Which part of the US will succumb, to SEA LEVEL RISE, first?

Discussion in 'Environment & Conservation' started by bobgnote, Jul 31, 2012.

  1. bringiton

    bringiton Well-Known Member

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    No, your claim is just objectively false. Adaptation to natural climate change would save millions of people instead of murdering them by depriving them of cheap energy.
    It is the anti-science, anti-CO2 hysteria mongers who deny that the natural factors that caused all previous climate change could still be causing climate change.

    So it is my turn to ask you: Just how many millions of dead would it take to quench your perverse death-thirst? Can you give us a number? Is it, as we expect, actually in the billions?
     
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  2. bringiton

    bringiton Well-Known Member

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    And as long as the baseline just happens to be the coldest 500-year period in the last 10,000 years...?
    Nope. "We" were around ~15Kya when the great continental glaciers melted, the Black Sea filled, sea level rose 100m (rather than 100mm), etc.
     
    Last edited: May 27, 2020
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  3. Mushroom

    Mushroom Well-Known Member

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    Which is something almost any geology student knows.

    Many years ago I was on a tour of the San Francisco Bay. And the tour guide talked about how wonderful it must have been for the first Indians arrive, to find this wonderful bay to inhabit. Easy fishing, crabs, shellfish, all easy to get to. A paleolithic paradise.

    The only problem is, when the Indians first arrived after migrating down from Alaska, there actually was no bay yet. The area we now know of a the "San Francisco Bay" was a river valley, and the actual "coast" was over 20 miles away, where the Chanel Islands are today.

    And that was the case even as little as 14,000 years ago! It was not until 8,000 years ago that the rise finally allowed the very start of the bay to extend inwards towards the area we know today.

    [​IMG]

    Of course, during fairly recent "historical times" (2,000 years ago), Death Valley was still a large inland lake, with a teeming freshwater ecosystem. I never understood the mindset of people who refuse to recognize that the planet changes. It is the strangest case of denial I have ever seen.

    Hence, my specific reference to the Mediterranean Sea. Which is actually fairly "new", at just over 5 million years old. Prior to that, it had been cut off for over 15 million years, drying up until it became what is now believed to be the lowest dry land in the history of the planet. Roughly around 15,000 feet below sea level. To give an idea, that is almost 10 times the depth of the lowest point on the planet now, the Dead Sea. Temperatures and atmospheric pressure would have been insanely high, and some even believe that most animals would have avoided it because of these.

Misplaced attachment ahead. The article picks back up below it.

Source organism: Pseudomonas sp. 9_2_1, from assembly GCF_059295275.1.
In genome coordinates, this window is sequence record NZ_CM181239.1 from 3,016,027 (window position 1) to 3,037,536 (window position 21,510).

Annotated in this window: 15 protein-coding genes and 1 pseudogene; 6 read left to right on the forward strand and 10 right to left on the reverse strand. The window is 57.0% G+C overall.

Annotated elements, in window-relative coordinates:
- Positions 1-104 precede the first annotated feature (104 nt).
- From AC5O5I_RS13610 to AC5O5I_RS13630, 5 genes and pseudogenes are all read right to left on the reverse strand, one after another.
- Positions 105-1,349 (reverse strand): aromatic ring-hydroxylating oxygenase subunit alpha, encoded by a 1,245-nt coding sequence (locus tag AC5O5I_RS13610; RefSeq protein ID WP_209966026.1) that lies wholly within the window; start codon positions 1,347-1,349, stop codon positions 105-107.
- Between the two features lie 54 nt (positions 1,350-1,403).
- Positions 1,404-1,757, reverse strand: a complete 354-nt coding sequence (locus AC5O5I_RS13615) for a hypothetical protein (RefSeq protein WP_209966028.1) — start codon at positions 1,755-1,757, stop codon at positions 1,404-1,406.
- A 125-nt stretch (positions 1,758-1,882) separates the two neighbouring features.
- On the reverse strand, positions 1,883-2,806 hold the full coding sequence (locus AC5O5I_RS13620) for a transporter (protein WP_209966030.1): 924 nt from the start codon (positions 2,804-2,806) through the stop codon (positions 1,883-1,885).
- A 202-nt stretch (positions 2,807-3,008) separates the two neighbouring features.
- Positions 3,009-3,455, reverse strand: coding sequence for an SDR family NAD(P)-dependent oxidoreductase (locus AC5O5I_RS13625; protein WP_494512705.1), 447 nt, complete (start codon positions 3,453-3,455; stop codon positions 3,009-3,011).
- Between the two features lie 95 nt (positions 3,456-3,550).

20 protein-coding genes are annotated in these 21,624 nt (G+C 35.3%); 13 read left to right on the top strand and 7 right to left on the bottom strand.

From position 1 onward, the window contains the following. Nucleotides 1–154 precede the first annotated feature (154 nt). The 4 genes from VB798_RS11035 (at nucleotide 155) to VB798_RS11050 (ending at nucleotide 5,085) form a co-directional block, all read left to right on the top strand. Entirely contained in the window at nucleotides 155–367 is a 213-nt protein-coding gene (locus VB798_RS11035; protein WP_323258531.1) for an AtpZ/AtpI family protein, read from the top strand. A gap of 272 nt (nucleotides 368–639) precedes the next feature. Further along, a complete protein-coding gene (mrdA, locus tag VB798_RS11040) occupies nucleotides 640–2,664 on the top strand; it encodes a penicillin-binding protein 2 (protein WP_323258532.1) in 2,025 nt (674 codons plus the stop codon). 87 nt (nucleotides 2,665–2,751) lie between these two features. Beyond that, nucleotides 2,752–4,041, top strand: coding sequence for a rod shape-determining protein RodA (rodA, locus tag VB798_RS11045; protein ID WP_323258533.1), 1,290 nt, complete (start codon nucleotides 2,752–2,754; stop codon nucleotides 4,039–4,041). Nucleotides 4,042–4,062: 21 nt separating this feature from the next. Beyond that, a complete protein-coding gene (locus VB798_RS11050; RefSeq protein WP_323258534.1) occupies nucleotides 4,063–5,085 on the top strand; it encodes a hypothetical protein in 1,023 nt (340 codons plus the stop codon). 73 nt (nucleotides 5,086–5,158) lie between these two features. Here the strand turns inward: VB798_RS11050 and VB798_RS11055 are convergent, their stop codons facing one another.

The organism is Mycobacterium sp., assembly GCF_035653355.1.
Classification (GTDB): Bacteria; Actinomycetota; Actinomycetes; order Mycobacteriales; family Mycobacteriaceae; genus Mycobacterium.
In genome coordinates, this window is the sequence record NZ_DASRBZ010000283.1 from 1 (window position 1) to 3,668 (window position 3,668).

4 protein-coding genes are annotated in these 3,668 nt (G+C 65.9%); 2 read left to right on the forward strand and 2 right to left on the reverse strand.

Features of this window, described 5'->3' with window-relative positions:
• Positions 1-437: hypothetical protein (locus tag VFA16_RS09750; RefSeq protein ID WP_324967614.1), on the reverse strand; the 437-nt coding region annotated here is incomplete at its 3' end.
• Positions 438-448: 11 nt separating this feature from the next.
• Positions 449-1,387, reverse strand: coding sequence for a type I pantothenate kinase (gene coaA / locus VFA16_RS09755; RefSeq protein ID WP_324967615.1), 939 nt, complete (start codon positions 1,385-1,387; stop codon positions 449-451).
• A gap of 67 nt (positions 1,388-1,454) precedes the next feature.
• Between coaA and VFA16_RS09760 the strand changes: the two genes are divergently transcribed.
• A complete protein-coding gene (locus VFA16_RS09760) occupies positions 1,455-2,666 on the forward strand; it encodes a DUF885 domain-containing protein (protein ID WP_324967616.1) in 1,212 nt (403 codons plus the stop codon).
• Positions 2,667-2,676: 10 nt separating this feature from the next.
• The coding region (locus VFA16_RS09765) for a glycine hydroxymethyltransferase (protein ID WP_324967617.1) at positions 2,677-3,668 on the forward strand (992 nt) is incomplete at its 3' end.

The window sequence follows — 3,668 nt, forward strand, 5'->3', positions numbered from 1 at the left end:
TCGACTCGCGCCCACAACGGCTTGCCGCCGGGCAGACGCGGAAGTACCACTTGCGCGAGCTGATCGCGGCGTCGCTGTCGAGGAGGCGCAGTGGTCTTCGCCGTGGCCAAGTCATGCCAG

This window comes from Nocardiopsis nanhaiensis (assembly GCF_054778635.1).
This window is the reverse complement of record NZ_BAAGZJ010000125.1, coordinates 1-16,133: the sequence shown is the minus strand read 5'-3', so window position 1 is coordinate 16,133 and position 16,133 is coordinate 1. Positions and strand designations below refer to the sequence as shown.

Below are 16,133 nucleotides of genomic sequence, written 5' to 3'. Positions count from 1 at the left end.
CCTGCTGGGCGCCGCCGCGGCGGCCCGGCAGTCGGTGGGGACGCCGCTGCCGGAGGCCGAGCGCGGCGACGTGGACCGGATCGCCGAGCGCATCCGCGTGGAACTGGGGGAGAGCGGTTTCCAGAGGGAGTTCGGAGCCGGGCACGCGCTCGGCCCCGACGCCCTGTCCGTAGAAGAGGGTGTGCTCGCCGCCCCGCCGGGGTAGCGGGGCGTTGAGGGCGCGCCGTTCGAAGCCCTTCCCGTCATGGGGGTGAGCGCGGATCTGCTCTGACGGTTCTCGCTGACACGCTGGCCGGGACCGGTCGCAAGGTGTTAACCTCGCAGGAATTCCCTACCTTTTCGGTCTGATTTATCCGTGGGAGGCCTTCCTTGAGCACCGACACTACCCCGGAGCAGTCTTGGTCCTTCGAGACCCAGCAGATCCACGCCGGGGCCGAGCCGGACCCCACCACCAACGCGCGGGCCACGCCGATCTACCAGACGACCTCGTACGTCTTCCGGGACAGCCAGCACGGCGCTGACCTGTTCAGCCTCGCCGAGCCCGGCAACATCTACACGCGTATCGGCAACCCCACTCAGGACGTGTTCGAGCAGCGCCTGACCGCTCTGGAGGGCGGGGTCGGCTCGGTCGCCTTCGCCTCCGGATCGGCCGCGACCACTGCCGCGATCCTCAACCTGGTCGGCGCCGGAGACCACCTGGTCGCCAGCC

What animals remained would have adapted, but we know for a fact this is the case. The Nile and other rivers which flow into the basin have very distinct underwater features, including deep underwater canyons and even waterfalls now deep underwater. The evidence is obvious to geologists, so if taken on simply the basis of what is "normal" to the planet, we should fill in the land between Gibraltar and Africa, and allow the sea to dry up yet again.

    In short, the area between Europe and Africa was a literal deadlands for millions of years until the Zanclean flood broke through Gibraltar and refilled the basin. But quite literally, the Mediterranean did not exist for far longer than it ever existed.
     
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  4. mamooth

    mamooth Well-Known Member Past Donor

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    That mindset is entirely in your head, and we normal people think it's totally whacked-out.

    The normal people have never denied climate changes. That's just one of the more stupid lies deniers tell. The normal people point out it's the rapidity of the change that's very harmful to the humans.

    Deniers? They they don't factor in the humans at all. They just say "oh well, it's natural!" as an excuse to allow mass suffering and death/ Denialism seems to be a sort of hyper-gaian death-cult.
     
  5. mamooth

    mamooth Well-Known Member Past Donor

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    And by that you mean "I feel that's the case, despite all of the evidence not published by my cult contradicting it."

    Here's the forcings graph from AR5. it shows that all the natural factors have been studied in great detail, and that you're lying big when you claim those factors haven't been examined.

    [​IMG]
     
    Last edited: May 29, 2020
  6. mamooth

    mamooth Well-Known Member Past Donor

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    We've been over this before. You'd flunk a Statistics 101 class. You know too little about the topic to understand how little you know.

    Just look at yourself, claiming that the best minds on the planet are all wrong about statistics, and that you know the RealTruth. Me, when I see the brightest people on the planet saying I'm wrong, I assume that I probably am wrong, and that I should research the subject more. But then, I'm not consumed with narcissism.

    Like a tidal gauge, or satellite measurement.

    Where do you come up with this stuff?
     
  7. mamooth

    mamooth Well-Known Member Past Donor

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    In order to pull off the condescending act, you actually have to be smart. That means I can do it. You can't.

    That's loopy nonsense, and I'm trying to figure out why the simple concept of "baseline" confounds you so.